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SEC Moves Against Stanford


The Securities and Exchange Commission took action to move against R. Allen Stanford’s financial empire today, alleging that he and his companies were “orchestrating” a massive $8 billion fraud.

Regulators charged Stanford, a 58-year-old Texas-born billionaire, with misleading investors about the security of the high-yielding certificate of deposit sold by an offshore bank in Antigua that he controls. The bank, Stanford International Bank, is the heart of Stanford’s empire and purports to have over $8 billion in assets.

Federal securities regulators filed an emergency action in federal court in Dallas, Tx., getting a judge to freeze the company’s assets and appoining a receiver to take control of the firm’s Houston-based brokerage arm. The receiver appointed by a federal judge is Ralph Janvey, a Dallas lawyer.

Meanwhile, US Marshals, early Tuesday morning, entered the Houston headquarters of Stanford Financial and were moving to protect documents and evidence

The action by the SEC comes a week after BusinessWeek reported that authorities were moving quickly in their investigation of the firm and its offshore Antigua-based bank, which has sold a high-yielding certificate of deposit to wealthy investors in the US and Latin America.

A Stanford spokesman was not available for comment. Rose Romero, the SEC’s Fort Worth regional director, says, “We are alleging a fraud of shocking magnitude that has spread its tentacles around the world.” the SEC investigation is being led by Kevin Edmundson.

Also charged by the SEC was Stanford’s CFO Jim Davis and the firm’s Chief Investment Officer Laura Pendergest-Holt. Davis is a longtime friend of Allen Stanford’s. The two men were college buddies during their days at Baylor University.

The charges against Stanford come just two months following the alleged massive Ponzi scheme at Bernard Madoff’s firm. The SEC, sources say, has been investigating Stanford’s business for about two years.

The FBI also is investigating Stanford and his companies. But officials with the agency’s Houston office declined to comment.

Securities regulators are focusing their investigation on three main Stanford offices in the US in Memphis, Houston and Tupelo, Miss. Regulators believe that is where the heart of Stanford’s operation was located. Davis, the CFO, was based for many years in Memphis, recently relocating to the Tupelo location.

Stanford also has a big office in Miami, from which many of its brokers worked.

The firms claims to have 30,000 customers, all of them wealhty, in 130 countries. Most investors come from the US and Latin America. In recent days, investors have tried to get their money back from Stanford but many were turned away. One US investor, who declined to be named, said he just recently rolled over his CD that he had bought from Stanford’s bank. His broker told him last week that the firm wasn’t honoring any redemption requests right now.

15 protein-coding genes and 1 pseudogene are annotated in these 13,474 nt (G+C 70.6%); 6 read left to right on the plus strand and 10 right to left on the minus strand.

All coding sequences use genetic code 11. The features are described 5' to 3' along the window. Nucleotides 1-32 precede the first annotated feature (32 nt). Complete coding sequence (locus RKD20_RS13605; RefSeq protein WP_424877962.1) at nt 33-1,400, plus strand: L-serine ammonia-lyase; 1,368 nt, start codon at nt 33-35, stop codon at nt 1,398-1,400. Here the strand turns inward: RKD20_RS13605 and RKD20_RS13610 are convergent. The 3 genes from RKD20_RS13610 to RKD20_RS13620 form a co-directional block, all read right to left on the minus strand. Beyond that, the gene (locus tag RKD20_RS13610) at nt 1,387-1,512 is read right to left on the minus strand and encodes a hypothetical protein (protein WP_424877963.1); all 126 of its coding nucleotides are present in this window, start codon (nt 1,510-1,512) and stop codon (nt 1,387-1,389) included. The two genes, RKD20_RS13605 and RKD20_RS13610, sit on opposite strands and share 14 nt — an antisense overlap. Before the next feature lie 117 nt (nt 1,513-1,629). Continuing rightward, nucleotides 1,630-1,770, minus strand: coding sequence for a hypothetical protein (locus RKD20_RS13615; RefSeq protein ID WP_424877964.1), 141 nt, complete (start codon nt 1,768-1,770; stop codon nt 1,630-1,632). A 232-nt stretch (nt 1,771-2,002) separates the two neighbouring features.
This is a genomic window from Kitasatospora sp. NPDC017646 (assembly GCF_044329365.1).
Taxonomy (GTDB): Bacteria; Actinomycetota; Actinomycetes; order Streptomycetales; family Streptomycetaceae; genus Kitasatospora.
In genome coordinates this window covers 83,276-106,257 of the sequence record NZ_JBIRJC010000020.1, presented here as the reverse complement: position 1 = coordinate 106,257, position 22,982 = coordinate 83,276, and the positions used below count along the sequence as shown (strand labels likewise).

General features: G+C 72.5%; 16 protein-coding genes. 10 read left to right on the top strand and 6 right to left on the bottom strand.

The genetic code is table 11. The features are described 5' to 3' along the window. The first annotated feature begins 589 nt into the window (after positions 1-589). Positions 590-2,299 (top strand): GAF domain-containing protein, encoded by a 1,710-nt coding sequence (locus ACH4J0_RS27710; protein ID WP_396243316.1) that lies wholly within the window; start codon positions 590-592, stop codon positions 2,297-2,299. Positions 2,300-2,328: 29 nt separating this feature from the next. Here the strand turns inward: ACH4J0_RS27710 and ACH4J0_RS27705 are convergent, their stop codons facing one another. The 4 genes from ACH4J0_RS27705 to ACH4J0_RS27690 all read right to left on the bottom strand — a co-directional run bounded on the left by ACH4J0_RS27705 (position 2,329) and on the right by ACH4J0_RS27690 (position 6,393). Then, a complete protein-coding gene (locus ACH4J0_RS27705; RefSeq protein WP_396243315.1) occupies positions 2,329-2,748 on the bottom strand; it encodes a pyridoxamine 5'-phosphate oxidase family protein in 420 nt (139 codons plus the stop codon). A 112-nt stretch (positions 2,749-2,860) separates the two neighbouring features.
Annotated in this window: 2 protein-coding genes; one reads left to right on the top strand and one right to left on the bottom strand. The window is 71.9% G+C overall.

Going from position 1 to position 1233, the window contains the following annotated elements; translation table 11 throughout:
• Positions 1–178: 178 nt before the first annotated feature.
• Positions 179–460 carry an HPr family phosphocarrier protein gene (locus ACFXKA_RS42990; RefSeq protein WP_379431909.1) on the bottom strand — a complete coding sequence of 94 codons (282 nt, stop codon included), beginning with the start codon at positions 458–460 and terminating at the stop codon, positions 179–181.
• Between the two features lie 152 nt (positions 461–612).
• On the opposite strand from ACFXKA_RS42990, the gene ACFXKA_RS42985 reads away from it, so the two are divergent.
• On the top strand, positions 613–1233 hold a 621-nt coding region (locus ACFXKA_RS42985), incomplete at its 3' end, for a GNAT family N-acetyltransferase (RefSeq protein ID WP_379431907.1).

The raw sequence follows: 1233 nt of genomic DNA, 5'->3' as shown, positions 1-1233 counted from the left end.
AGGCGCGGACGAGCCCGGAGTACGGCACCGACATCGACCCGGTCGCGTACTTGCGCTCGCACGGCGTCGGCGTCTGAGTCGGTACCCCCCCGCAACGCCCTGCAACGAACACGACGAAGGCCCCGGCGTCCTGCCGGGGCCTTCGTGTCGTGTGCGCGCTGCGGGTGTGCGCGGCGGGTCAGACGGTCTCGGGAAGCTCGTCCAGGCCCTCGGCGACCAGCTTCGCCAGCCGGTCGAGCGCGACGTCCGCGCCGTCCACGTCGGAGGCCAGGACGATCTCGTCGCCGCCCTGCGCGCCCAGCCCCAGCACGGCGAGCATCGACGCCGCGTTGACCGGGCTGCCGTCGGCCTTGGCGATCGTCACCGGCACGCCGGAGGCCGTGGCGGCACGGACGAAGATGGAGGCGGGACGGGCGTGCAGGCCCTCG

Randy Pulman, a Texas lawyer, says he is representing a client with at least $1 million invested in CDs issued by the bank. The client was in the process of trying to get their money back when the SEC action unfolded. He’s not certain whether the client will get any money back now without pursuing litigation.

The filing of the SEC action was particularly welcomed by the lawyer for two former Stanford brokers, whose lawsuit last summer helped alert regulators to what allegedly was going on at the firm. “The SEC Enforcement action vindicates the reasons my clients left Stanford over a year ago,” says attorney Mike O’Brien.

It’s not known where Allen Stanford, the sole shareholder of Stanford Financial is. The Texas-born billionaire lives in St. Croix in the US Virgin Islands but also has homes in south Florida and Texas.

A bigger spender, Stanford owns a number of private jets. His companies have been big corporate sponsors of professional sports teams and charitable causes. Stanford and his employees also have been big contributors to political campaigns over the years. The firm has spent heavily on its many offices.

Former brokers say they never could understand where the company got all the money to pay for the sponsorships and fancy office digs.

In fact, the most recent audit of Stanford’s brokerage arm, a copy of which is filed with the SEC and obtained by BusinessWeek, shows that the division had incurred losses for many years. At the end of 2007, the brokerage arm had an accumulated a deficit of $77 million. The same audit also shows that the SEC had been requesting documents from the firm as far back as 2006.

Other regulatory filings show that Stanford’s brokerage arm managed about $4 billion in client money. Even adding in the $8.5 billion managed by its offshore bank, that’s far less than the $50 billion Allen Stanford claims his firm manages and advises.

It appears, if the regulators are to believed, there was a lot of smoke and mirrors at Stanford Financial. And investors are once again the apparent victims.


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